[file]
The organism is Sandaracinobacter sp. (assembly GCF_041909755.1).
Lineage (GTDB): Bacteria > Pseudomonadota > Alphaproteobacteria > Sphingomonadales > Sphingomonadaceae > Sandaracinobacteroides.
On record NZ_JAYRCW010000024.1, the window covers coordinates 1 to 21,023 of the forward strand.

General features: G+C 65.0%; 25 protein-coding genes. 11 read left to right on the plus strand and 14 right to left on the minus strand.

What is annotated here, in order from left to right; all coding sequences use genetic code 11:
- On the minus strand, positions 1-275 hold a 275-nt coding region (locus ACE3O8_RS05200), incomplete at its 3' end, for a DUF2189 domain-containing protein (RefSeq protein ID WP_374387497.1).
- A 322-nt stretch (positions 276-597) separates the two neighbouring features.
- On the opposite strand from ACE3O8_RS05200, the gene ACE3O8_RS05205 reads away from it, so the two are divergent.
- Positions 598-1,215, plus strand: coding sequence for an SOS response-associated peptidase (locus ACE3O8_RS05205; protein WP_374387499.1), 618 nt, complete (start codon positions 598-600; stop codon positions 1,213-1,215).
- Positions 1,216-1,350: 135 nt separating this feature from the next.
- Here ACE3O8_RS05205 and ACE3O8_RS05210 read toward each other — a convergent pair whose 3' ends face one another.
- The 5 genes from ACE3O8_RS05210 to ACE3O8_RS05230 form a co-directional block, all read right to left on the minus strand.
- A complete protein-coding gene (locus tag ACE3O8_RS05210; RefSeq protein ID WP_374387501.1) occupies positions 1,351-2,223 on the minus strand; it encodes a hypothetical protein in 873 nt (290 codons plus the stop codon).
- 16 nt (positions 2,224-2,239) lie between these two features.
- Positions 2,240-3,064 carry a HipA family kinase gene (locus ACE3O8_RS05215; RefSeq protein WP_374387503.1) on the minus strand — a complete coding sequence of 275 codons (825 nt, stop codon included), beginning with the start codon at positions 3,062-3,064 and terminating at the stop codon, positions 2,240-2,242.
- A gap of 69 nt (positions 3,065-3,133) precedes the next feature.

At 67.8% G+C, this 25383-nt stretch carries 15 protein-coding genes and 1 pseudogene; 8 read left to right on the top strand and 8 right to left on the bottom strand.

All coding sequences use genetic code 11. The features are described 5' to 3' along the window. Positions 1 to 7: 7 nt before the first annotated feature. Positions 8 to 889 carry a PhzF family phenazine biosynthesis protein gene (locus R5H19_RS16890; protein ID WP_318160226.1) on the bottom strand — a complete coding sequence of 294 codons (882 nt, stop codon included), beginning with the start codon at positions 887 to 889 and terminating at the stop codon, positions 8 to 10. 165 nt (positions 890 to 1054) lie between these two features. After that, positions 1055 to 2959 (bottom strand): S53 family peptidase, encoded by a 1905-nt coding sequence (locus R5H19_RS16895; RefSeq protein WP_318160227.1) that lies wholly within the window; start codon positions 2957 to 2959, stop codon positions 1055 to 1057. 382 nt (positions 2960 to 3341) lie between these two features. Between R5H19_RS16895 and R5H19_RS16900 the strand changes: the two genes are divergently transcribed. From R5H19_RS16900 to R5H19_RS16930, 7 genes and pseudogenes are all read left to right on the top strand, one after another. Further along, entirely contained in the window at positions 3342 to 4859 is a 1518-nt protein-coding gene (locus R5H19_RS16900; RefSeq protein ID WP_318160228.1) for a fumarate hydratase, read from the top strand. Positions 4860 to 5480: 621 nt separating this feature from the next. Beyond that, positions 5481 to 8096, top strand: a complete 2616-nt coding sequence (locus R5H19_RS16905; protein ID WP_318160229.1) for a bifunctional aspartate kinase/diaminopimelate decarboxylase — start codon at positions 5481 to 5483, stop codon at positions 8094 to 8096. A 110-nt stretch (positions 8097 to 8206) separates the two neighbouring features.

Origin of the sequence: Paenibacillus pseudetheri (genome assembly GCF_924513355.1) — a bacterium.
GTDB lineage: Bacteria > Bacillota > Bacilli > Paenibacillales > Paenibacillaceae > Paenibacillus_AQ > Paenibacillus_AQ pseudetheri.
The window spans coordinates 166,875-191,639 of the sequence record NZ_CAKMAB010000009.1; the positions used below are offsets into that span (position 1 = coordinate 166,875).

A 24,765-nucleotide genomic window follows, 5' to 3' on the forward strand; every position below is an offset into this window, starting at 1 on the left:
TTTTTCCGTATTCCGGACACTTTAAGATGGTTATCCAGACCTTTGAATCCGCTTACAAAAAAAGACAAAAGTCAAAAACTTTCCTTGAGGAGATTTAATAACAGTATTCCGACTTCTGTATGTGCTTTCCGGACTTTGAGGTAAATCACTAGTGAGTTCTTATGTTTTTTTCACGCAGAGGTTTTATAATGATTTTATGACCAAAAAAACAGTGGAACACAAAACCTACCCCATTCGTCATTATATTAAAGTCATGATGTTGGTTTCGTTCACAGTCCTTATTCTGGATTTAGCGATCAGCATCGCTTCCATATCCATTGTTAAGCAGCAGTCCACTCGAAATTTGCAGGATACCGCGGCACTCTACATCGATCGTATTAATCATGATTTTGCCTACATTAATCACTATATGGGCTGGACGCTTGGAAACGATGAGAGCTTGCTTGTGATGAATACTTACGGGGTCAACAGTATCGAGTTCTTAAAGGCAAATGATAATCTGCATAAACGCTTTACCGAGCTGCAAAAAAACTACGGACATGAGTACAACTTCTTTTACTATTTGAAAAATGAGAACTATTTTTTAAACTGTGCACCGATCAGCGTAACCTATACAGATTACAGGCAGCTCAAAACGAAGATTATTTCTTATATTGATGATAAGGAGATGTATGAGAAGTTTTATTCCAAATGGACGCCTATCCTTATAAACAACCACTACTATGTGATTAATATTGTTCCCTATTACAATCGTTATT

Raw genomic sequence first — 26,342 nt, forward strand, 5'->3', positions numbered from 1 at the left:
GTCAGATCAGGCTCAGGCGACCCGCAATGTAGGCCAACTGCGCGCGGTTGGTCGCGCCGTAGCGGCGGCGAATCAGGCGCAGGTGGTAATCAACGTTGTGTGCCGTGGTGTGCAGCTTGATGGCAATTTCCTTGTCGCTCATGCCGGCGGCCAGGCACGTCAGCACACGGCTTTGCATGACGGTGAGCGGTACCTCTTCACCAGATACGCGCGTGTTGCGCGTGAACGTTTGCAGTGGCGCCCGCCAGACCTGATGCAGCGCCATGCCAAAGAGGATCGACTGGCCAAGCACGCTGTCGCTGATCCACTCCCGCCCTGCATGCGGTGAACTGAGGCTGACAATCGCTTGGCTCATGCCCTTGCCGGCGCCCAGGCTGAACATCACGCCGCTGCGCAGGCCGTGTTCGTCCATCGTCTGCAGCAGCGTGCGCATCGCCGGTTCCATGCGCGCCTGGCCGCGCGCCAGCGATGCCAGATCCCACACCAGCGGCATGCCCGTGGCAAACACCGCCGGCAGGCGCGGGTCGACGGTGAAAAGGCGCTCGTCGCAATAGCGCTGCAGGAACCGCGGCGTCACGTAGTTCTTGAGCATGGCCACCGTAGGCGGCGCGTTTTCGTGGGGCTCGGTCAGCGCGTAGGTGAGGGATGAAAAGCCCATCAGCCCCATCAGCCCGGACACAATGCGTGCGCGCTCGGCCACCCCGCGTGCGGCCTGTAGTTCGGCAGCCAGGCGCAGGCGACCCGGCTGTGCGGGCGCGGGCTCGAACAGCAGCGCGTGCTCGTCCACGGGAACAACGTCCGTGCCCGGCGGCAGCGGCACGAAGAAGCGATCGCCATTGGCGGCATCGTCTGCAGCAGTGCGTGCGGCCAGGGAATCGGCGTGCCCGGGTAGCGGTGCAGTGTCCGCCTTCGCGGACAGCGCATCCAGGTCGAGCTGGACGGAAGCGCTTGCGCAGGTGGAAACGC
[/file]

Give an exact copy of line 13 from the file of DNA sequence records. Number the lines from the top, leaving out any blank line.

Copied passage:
- A complete protein-coding gene (locus tag ACE3O8_RS05210; RefSeq protein ID WP_374387501.1) occupies positions 1,351-2,223 on the minus strand; it encodes a hypothetical protein in 873 nt (290 codons plus the stop codon).